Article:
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Home News and Update Year 2010 Lung Cancer CT Screening Leads to High Rate of False Positives - BusinessWeek

Lung Cancer CT Screening Leads to High Rate of False Positives - BusinessWeek

April 19, 2010, 5:15 PM EDT

By David Olmos

April 19 (Bloomberg) -- A lung cancer screening technique promoted by some patient advocates leads to a false diagnosis of the disease in about 33 percent of patients after two annual tests, researchers said.

Patients who underwent computed tomography screenings, or CT scans, were more than twice as likely to have a false finding of cancer compared with patients who had standard chest X-rays, according to a study published today in the Annals of Internal Medicine.

CT scans, which expose patients to a low dose of radiation, have been promoted by physicians, hospitals and patients groups as a tool for detecting lung cancer early, the study authors said. Lung cancer killed an estimated 159,390 people in the U.S. in 2009, more than any other type of cancer, according to the National Cancer Institute. The disease is difficult to treat unless found at an early stage, the authors said.

“False positives can lead to invasive procedures, which in turn are unnecessary because you don’t have cancer,” Jennifer Croswell, the study’s lead author and a researcher at the National Institutes of Health, said today in a telephone interview. “As a patient, you go from thinking you’re healthy and asymptomatic to where you don’t know if you have cancer or not. And that can be anxiety-producing.”

3,190 Smokers

The study of 3,190 current or former smokers found that patients who received one CT scan had a 21 percent risk of a false-positive result, compared with a 9 percent risk for those who had a chest X-ray. The risk was 33 percent for patients who underwent two annual CT scans compared with a 15 percent risk of an erroneous finding in those who had two chest X-rays, the study found.

Seven percent of those with a false result after a CT scan underwent a follow-up medical procedure, compared with 4 percent of the chest X-ray group. The most common follow-up procedure was a bronchoscopy, in which a flexible, lighted tube is inserted through the patient’s throat into the lung to collect a tissue sample..

Manufacturers of CT scans include General Electric Co., Royal Philips Electronics NV, Siemens AG and Toshiba Corp.

The American Cancer Society and American Lung Association don’t recommend CT scans or chest X-rays as a screening tool for lung cancer in patients who may be at higher risk for the disease but have no symptoms, Croswell said.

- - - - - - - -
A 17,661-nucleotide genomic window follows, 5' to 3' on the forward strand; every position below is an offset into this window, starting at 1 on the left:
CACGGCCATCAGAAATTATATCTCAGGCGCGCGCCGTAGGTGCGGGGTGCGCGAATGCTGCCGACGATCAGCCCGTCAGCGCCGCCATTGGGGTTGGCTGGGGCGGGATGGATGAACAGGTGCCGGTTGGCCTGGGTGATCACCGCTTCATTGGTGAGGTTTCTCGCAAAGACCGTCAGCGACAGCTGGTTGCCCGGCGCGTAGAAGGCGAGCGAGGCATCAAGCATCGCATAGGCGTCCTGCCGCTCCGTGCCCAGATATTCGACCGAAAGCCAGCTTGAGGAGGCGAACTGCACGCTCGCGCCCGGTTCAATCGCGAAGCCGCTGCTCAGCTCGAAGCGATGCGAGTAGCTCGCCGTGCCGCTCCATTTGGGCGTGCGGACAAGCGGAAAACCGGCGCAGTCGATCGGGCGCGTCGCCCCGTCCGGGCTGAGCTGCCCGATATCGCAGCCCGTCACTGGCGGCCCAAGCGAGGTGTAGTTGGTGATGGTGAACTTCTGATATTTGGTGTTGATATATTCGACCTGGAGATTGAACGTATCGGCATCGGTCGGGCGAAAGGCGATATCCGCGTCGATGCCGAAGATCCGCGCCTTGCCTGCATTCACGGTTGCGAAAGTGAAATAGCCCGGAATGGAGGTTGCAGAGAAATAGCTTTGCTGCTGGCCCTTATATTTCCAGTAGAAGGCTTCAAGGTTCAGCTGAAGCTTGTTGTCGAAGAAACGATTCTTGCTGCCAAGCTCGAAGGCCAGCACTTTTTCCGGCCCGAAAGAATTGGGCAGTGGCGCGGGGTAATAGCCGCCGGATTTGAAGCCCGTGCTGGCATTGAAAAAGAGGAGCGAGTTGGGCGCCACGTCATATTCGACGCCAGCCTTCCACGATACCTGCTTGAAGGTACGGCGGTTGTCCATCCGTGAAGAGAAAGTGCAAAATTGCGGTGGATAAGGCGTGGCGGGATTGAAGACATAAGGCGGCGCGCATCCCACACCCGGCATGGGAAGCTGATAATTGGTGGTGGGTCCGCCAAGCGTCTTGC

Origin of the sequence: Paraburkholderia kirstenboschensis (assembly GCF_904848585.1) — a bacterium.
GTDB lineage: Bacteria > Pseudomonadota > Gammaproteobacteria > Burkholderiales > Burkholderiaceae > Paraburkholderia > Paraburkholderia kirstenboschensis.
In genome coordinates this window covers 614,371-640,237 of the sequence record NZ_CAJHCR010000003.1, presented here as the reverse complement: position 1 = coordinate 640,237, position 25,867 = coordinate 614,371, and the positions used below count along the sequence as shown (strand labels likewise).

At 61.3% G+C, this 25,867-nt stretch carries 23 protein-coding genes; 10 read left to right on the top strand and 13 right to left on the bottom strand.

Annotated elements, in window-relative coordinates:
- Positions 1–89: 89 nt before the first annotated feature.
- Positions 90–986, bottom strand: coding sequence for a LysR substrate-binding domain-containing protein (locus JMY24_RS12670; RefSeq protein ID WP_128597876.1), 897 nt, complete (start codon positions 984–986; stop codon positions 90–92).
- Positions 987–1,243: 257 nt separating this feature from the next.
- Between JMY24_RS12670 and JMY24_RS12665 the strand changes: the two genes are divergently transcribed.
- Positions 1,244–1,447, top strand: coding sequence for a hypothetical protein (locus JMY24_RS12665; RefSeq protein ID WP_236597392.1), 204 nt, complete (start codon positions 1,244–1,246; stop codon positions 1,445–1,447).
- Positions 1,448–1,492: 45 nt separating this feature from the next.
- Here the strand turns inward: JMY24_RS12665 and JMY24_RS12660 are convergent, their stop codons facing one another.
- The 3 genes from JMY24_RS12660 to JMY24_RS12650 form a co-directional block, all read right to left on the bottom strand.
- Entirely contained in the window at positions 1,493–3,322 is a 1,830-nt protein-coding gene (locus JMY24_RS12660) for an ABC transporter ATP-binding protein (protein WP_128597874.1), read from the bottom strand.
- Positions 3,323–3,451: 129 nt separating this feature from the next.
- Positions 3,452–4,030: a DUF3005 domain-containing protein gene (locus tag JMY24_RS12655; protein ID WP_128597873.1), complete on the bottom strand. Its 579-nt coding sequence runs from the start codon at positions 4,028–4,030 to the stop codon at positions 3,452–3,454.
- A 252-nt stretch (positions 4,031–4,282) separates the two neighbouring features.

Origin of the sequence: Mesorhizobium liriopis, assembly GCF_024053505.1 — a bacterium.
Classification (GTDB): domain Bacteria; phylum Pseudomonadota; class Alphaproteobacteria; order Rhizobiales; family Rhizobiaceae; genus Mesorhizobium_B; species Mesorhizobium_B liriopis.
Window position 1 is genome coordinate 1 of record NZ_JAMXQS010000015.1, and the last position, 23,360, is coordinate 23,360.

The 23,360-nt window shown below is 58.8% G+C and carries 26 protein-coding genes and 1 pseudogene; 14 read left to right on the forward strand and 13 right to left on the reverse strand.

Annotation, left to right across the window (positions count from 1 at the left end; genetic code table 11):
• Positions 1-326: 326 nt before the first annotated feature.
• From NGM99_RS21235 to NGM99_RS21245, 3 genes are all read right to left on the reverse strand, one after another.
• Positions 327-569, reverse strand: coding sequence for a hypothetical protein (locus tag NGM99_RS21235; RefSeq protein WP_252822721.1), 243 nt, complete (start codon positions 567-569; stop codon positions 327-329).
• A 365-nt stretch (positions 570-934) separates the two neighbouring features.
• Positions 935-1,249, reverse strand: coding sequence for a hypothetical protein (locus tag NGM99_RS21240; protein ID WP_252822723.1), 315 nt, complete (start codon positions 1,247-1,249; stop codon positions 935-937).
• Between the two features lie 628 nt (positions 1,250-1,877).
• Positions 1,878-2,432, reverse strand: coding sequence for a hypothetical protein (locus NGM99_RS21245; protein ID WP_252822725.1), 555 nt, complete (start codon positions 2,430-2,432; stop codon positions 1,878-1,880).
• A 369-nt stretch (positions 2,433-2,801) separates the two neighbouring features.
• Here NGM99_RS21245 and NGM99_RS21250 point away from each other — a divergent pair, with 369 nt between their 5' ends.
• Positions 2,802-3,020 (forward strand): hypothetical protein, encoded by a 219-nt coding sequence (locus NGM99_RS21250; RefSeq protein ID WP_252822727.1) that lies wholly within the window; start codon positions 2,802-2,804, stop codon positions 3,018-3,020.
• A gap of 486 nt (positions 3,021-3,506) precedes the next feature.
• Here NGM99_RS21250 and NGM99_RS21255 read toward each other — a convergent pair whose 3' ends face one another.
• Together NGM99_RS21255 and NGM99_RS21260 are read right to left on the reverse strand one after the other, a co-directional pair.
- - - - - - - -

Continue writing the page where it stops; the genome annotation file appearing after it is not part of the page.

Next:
Advertising

In 2008, the Bonnie J. Addario Lung Cancer Foundation, a San Francisco-based patient advocacy group, funded a “Demand a CAT Scan” advertising campaign in Atlanta, Los Angeles, New York, San Francisco to promote awareness of the disease through ads on buses, light-rail trains and subways, according to the foundation’s Web site. One of the ads carried the message “CT Scan: Think of it as a mammogram for your lungs.”

While some studies have “potentially suggested” that CT scans may be helpful in detecting lung cancer, no rigorous clinical trials have demonstrated that early screenings can reduce a person’s chance of dying from the disease, she said. The National Cancer Institute is sponsoring the National Lung Screening Trial, a 53,000-patient study of current or former smokers who will receive CT scans or chest X-rays, to help answer the question, she said.

Results from the large lung screening trial are expected in two to three years, Norman Edelman, chief medical officer of the American Lung Association, said today in a telephone interview.

More data on the benefits and risks of CT scans for lung cancer is needed because the tests expose patients to low-dose radiation that itself may increase the risk of people developing cancers, Edelman said.

“From a public health perspective, screening all current and former smokers would be quite a considerable cost,” he said.

The study published today was funded primarily by the National Cancer Institute.

--Editors: Andrew Pollack, Donna Alvarado

To contact the reporter on this story: David Olmos in San Francisco at dolmos@bloomberg.net

To contact the editor responsible for this story: Reg Gale at Rgale5@bloomberg.net



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